Although she will be the last to take credit for such a great undertaking, Marlene and her husband Ken, deserve a great deal of thanks for the many lives they have so positively affected through the fifteen plus years they have dedicated their time, talents and services to Country Maid, Inc. and the Butter Braid brand.
And now – the story begins…
“Ken and I were married in 1974. We had 6 children entrusted to us, 3 boys, and 3 girls. Ken was a farmer and things went real well for the first 14 years.
Then the farming crunch hit us. We were small farmers, and it was almost impossible to make enough on the farm, so Ken found a part time job in town.
He started out as an office equipment repairman and then moved into sales. Even with Ken’s part-time job in town it seemed we were still going backwards.
In 1989, Ken suggested that we put out a truck patch (a really large garden) and sell the produce at the local farmer’s market. It seemed like a good idea since the kids and I could help, and it would be a family project.
You may be wondering what this has to do with our company story, but please bear with me.
The first year that we started to take our produce to Farmer’s Market we noticed that there were a few vendors successfully selling baked goods. It seemed logical that we should consider doing the same.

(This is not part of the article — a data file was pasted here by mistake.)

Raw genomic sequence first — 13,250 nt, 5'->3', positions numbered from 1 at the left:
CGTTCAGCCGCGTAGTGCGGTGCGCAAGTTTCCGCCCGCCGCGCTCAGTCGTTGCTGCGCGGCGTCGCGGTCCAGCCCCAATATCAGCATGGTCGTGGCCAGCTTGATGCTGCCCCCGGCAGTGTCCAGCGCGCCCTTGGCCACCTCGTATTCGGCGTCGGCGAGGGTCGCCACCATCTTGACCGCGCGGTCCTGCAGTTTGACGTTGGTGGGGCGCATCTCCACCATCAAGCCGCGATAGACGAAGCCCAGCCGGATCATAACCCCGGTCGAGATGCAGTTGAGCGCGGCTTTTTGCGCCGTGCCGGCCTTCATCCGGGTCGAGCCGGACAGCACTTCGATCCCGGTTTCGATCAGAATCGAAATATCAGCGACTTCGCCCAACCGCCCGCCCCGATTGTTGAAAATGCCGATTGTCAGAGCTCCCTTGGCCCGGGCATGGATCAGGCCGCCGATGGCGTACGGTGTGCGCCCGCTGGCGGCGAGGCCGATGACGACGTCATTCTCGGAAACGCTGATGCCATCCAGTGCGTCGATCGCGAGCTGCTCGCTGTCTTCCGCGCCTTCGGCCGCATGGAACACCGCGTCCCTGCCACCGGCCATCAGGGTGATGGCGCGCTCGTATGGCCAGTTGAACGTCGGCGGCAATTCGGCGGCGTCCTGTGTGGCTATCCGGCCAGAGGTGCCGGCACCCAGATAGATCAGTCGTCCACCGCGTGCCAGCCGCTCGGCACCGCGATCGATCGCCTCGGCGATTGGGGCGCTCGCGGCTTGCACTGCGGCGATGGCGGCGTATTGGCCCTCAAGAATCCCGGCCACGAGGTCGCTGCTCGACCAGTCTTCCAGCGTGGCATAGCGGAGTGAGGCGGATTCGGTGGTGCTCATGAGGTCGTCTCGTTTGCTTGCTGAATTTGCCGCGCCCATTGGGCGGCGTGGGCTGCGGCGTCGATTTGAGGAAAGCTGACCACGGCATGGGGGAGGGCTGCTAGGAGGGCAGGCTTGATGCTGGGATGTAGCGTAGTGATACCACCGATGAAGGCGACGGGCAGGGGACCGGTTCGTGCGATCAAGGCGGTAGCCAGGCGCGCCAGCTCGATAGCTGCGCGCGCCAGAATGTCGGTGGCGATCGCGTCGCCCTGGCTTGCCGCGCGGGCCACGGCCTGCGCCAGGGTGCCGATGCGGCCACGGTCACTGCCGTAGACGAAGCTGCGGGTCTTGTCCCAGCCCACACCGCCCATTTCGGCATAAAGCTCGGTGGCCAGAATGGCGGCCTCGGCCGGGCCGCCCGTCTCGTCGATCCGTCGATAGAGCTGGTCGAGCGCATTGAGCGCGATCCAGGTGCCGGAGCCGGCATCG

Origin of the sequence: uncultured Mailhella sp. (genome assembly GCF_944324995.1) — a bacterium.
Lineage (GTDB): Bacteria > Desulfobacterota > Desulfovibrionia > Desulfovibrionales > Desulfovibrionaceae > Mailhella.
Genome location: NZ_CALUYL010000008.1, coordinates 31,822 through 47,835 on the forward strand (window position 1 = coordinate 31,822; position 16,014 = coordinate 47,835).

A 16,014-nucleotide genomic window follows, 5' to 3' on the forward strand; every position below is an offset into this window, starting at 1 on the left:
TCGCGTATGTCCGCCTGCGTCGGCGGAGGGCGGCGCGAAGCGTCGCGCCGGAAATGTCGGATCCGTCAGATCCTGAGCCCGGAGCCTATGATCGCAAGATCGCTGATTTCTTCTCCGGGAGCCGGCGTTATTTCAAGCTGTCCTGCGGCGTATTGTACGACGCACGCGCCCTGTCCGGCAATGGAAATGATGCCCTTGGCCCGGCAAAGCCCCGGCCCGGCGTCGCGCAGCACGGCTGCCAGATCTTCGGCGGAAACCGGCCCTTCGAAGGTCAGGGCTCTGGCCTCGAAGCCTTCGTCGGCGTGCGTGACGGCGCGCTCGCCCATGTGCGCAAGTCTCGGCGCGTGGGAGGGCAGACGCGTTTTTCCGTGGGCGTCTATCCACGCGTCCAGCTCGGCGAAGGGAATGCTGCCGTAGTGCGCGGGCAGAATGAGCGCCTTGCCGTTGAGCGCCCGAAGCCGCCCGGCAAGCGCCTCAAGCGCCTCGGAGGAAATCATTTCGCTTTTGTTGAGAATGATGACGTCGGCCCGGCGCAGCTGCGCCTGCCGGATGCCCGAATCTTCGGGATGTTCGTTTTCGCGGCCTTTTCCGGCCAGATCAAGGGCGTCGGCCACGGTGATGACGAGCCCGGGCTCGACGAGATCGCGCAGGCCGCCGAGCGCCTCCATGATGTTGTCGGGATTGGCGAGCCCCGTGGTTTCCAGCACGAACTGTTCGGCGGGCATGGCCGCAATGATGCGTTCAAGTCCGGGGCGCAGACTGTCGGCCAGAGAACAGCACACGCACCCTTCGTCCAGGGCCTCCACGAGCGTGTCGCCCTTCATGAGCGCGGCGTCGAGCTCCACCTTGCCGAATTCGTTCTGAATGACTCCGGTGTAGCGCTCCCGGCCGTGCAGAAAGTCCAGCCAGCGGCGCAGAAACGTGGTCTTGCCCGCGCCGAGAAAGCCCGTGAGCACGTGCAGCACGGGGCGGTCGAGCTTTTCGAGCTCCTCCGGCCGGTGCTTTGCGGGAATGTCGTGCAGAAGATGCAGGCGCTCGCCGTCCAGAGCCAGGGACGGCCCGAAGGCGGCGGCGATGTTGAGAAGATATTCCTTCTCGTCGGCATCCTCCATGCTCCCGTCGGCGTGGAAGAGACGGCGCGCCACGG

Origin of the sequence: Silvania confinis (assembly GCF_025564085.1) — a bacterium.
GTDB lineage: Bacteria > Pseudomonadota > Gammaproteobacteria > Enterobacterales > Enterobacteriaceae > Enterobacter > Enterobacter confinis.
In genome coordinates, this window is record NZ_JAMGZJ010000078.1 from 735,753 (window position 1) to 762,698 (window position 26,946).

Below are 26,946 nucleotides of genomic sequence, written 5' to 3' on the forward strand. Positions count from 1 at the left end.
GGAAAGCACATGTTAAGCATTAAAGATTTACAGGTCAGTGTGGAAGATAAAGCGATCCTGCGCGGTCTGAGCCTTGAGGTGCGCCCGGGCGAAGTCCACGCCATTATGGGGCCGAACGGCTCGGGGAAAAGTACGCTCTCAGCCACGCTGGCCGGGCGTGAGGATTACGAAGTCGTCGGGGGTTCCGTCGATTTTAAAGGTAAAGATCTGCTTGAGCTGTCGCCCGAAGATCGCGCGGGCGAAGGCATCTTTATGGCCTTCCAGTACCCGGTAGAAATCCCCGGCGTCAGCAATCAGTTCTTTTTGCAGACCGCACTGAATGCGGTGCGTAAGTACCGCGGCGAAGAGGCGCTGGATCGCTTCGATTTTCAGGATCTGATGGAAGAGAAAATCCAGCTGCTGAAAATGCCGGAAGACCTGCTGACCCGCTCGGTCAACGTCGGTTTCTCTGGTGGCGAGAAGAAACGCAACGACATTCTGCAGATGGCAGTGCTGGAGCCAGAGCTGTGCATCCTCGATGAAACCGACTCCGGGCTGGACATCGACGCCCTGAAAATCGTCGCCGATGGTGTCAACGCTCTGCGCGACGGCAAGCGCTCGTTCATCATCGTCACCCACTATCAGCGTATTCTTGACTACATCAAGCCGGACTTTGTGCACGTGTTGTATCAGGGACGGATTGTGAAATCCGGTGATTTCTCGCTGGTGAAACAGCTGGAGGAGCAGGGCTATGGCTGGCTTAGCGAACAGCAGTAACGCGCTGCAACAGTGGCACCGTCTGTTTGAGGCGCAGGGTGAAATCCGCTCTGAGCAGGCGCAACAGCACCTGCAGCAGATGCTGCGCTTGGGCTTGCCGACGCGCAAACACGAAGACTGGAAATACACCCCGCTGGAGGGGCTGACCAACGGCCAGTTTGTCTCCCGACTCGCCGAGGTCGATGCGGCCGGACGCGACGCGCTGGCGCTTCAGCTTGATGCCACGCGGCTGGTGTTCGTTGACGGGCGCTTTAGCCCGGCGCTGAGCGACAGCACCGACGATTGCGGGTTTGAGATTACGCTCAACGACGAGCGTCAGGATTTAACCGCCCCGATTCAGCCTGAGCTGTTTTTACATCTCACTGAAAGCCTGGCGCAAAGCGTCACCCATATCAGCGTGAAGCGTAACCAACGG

We started to make baked goods – one of them being the braided pastry. At this time it was only the plain pastry dough with no fruit filling.
Our braided pastries immediately became a hit.
People would be waiting in line when we arrived and began to call and ask us to make braided pastries for them. In the fall of 1990, the week before Christmas, we had 60 calls from people who wanted braided pastries.
This is when we started to realize that others found our braided pastries as special as we did.
At first, when we would take the braided pastries to the farmer’s market, we would get up early to mix the ingredients. Then we would let it rise and bake it, so it would be fresh.
It made for a very long day.